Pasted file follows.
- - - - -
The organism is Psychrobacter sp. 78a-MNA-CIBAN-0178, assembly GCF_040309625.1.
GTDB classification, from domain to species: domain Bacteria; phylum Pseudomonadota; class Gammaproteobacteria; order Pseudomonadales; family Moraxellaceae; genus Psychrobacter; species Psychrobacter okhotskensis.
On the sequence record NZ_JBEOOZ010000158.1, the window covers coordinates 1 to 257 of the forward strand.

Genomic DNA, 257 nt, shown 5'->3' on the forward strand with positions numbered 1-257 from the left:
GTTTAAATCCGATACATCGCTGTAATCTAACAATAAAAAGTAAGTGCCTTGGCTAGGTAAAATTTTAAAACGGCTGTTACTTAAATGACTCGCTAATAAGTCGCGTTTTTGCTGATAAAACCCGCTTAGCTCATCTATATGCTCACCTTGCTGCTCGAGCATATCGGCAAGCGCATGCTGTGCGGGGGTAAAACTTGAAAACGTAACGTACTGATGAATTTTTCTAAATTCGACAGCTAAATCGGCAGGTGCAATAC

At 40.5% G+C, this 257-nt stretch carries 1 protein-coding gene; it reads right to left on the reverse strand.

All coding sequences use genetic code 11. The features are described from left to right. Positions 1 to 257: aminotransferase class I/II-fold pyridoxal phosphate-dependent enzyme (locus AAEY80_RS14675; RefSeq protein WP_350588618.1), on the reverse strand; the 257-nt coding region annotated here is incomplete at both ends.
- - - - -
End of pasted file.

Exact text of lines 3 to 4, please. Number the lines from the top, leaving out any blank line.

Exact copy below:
On the sequence record NZ_JBEOOZ010000158.1, the window covers coordinates 1 to 257 of the forward strand.

Genomic DNA, 257 nt, shown 5'->3' on the forward strand with positions numbered 1-257 from the left: